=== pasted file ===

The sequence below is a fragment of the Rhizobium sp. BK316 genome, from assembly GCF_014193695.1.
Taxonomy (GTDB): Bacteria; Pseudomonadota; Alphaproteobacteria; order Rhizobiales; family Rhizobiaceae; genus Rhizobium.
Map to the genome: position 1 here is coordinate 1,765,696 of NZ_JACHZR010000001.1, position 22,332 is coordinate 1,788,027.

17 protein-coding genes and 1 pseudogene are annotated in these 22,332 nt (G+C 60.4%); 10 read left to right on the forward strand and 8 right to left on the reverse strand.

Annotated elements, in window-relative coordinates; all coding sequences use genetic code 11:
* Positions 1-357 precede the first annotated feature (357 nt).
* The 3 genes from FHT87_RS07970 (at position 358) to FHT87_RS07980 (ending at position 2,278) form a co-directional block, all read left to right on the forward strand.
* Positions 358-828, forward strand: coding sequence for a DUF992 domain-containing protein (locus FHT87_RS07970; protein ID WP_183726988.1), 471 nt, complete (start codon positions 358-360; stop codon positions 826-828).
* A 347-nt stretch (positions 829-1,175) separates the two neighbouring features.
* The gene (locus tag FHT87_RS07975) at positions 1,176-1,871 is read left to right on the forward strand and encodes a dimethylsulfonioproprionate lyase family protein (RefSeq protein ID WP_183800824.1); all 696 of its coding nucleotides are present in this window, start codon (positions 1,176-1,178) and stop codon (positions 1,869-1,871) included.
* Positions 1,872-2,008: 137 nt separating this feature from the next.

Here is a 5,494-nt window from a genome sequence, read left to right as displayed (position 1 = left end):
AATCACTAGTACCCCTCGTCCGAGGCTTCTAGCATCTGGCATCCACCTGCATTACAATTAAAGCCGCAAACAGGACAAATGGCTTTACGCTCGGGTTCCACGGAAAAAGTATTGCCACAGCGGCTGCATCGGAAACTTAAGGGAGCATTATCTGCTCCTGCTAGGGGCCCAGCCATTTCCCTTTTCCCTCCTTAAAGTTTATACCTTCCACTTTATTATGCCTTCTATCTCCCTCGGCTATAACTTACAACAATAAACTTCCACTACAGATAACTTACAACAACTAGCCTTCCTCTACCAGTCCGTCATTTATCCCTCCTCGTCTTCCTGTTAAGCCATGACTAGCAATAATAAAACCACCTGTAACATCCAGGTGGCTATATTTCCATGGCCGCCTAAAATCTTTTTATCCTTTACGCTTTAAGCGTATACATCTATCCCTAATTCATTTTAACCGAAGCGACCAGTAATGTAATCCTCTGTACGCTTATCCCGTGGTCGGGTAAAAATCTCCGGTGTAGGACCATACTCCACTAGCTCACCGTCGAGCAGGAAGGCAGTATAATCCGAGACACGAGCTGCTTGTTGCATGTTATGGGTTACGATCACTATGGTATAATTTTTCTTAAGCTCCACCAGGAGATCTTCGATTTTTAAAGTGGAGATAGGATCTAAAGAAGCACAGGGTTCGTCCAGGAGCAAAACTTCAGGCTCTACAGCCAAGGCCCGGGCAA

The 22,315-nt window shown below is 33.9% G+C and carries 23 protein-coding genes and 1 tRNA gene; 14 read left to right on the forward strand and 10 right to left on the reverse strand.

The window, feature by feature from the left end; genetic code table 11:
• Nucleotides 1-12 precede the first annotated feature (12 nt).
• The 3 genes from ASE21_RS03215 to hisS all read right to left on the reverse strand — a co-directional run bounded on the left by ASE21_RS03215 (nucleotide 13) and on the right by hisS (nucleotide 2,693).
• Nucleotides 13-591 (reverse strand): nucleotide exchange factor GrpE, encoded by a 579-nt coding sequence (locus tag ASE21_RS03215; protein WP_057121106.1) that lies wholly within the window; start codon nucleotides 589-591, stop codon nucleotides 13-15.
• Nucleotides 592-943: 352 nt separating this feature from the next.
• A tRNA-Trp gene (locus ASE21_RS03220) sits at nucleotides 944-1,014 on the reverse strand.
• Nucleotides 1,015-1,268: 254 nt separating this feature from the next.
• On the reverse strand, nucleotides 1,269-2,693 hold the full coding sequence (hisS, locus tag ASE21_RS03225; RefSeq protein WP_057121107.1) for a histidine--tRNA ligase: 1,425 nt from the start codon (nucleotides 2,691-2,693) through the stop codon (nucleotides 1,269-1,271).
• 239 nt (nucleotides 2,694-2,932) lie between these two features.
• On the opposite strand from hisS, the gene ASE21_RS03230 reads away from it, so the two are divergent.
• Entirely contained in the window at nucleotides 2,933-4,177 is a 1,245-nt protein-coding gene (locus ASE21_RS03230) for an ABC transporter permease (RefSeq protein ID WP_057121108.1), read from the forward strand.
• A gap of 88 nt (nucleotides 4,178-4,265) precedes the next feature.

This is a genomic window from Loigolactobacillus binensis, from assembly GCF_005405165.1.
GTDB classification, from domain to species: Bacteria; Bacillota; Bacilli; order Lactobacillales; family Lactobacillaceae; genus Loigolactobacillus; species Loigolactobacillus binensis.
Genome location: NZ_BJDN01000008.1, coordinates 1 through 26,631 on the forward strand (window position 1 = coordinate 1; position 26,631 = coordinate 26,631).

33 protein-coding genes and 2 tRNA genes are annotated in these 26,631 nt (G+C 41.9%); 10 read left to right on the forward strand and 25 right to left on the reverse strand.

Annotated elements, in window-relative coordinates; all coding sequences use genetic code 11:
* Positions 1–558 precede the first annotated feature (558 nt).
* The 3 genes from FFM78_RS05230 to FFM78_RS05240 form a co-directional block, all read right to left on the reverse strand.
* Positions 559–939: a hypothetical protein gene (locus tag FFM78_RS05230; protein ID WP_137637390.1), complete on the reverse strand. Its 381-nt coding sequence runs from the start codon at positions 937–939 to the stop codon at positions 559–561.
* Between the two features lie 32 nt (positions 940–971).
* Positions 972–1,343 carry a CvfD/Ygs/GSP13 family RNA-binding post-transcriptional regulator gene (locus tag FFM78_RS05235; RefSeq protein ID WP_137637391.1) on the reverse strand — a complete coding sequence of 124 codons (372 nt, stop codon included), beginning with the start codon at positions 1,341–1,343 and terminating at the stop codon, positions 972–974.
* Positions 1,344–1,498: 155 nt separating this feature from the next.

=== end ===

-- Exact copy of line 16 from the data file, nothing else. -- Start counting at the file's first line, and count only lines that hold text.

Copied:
• Nucleotides 1-12 precede the first annotated feature (12 nt).